To prove it and show my love, for the month of July, everyone who leaves a comment I will put your name in a hat. If you comment and link back to my blog on your blog, you get your name in the hat twice. What do you win? The unvarnished truth from yours truly. I will pick a winner once a month and it will be a critique of the first 20 pages of your novelor your query letter, or your synopsis (5 pages or less).

NOTE: My prior two books are no longer for sale, but I am updating them and will re-release. My new book, Rise of the Machines–Human Authors in a Digital World is NOW AVAILABLE. 


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  1. I didn’t like Twitter when I started using it, but I warmed up to it after meeting so many amazing people. Great post, Marcy! It shows that Twitter is your friend and not some fiend out to get you. 🙂

    1. Thanks! I think you made a great point too. Everything we try has a learning curve to it, and we won’t usually enjoy it while we’re in the struggling-to-figure-it-out phase. Once we get more comfortable, that’s when the real fun starts 🙂

        • malindalou on July 30, 2013 at 8:41 pm
        • Reply

        Agreed, and I think one of the best things about Twitter is that you don’t necessarily need to figure it all out at once in order to use it effectively (unlike Facebook, which can feel scary until you master all of the privacy settings.) For example, you can safely chat on Twitter while you learn about hashtags and vice versa.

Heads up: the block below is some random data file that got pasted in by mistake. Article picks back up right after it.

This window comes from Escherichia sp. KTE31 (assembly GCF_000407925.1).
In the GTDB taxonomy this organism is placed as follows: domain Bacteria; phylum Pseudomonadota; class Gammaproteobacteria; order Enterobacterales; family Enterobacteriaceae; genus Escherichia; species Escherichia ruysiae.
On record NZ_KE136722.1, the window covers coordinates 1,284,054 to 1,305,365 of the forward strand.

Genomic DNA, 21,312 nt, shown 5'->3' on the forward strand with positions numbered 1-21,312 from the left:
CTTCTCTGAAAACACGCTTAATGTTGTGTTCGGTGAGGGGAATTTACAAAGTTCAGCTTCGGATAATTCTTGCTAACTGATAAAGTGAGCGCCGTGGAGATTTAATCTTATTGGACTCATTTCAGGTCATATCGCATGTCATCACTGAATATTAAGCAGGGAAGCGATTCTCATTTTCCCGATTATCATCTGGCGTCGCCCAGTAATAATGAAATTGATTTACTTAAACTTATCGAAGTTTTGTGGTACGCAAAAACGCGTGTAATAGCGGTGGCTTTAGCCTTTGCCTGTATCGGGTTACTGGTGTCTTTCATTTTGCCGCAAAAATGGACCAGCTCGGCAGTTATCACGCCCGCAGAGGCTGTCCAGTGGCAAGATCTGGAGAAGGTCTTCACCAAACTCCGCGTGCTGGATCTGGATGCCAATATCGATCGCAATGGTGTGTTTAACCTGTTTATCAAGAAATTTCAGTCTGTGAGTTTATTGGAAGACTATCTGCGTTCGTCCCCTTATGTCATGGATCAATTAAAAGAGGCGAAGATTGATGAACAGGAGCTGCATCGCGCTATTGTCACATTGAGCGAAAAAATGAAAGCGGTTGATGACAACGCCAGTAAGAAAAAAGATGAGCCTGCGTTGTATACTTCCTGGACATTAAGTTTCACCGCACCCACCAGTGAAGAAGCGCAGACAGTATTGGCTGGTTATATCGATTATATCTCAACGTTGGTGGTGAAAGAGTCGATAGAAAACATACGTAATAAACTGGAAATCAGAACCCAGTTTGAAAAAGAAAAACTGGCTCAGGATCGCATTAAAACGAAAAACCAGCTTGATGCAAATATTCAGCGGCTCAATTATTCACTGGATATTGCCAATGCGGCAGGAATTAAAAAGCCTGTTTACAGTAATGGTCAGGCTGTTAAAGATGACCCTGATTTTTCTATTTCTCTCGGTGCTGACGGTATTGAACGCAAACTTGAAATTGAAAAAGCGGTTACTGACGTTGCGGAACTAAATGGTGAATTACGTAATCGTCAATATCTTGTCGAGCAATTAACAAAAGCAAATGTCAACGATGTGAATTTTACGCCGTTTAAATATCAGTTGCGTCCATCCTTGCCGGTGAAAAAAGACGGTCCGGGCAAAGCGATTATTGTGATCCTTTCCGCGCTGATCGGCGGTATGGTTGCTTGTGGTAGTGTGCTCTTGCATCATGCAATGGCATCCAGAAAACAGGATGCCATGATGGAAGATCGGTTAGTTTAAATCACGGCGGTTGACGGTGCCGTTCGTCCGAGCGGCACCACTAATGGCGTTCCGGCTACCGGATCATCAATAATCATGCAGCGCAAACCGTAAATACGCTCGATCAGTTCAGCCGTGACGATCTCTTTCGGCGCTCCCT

2. Twitter is a strange beast to me. I am trying to understand and utilize it to extend my author platform. Can you suggest any writer centric hashtags to use to connect with others in the craft?

    1. The best one is obviously #MyWANA, but I also like #amwriting. A lot of people will talk about what their working on or share word counts or tips. There are also genre specific hashtags you can find, and they host weekly chats.

      1. Thanks for the info.

  3. T W I T! Get them to change the name and I might.Words do have great power which is why I do not like to hear the word pimp used supposedly to describe making something cool because a pimp is ,and always has been and will be, a scumbag who deals in human misery. To be called a twit, in my mind ,is not a good thing .Not denigrating those who do but I just can’t!

    1. Friends on Twitter are actually tweeps, not twits, but I don’t suppose that’s much better! 🙂